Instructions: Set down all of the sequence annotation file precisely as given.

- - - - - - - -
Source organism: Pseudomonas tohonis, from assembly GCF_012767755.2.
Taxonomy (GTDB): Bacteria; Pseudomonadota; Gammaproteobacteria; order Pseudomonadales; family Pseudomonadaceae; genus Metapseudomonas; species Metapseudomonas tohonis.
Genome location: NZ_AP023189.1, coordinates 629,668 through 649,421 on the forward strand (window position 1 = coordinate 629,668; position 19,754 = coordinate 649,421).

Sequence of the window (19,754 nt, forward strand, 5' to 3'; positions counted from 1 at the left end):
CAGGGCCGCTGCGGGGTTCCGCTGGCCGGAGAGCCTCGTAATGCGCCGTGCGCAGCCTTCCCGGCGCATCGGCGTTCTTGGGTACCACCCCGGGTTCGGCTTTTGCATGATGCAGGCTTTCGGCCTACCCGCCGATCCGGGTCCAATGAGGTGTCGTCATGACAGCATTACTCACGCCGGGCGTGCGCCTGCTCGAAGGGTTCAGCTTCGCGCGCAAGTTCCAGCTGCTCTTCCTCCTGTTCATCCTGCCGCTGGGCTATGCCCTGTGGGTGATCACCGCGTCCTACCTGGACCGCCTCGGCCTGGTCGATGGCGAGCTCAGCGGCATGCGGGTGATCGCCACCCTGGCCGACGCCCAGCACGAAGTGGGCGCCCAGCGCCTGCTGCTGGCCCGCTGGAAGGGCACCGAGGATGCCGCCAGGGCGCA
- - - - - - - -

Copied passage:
Source organism: Pseudomonas tohonis, from assembly GCF_012767755.2.
Taxonomy (GTDB): Bacteria; Pseudomonadota; Gammaproteobacteria; order Pseudomonadales; family Pseudomonadaceae; genus Metapseudomonas; species Metapseudomonas tohonis.
Genome location: NZ_AP023189.1, coordinates 629,668 through 649,421 on the forward strand (window position 1 = coordinate 629,668; position 19,754 = coordinate 649,421).

Sequence of the window (19,754 nt, forward strand, 5' to 3'; positions counted from 1 at the left end):
CAGGGCCGCTGCGGGGTTCCGCTGGCCGGAGAGCCTCGTAATGCGCCGTGCGCAGCCTTCCCGGCGCATCGGCGTTCTTGGGTACCACCCCGGGTTCGGCTTTTGCATGATGCAGGCTTTCGGCCTACCCGCCGATCCGGGTCCAATGAGGTGTCGTCATGACAGCATTACTCACGCCGGGCGTGCGCCTGCTCGAAGGGTTCAGCTTCGCGCGCAAGTTCCAGCTGCTCTTCCTCCTGTTCATCCTGCCGCTGGGCTATGCCCTGTGGGTGATCACCGCGTCCTACCTGGACCGCCTCGGCCTGGTCGATGGCGAGCTCAGCGGCATGCGGGTGATCGCCACCCTGGCCGACGCCCAGCACGAAGTGGGCGCCCAGCGCCTGCTGCTGGCCCGCTGGAAGGGCACCGAGGATGCCGCCAGGGCGCA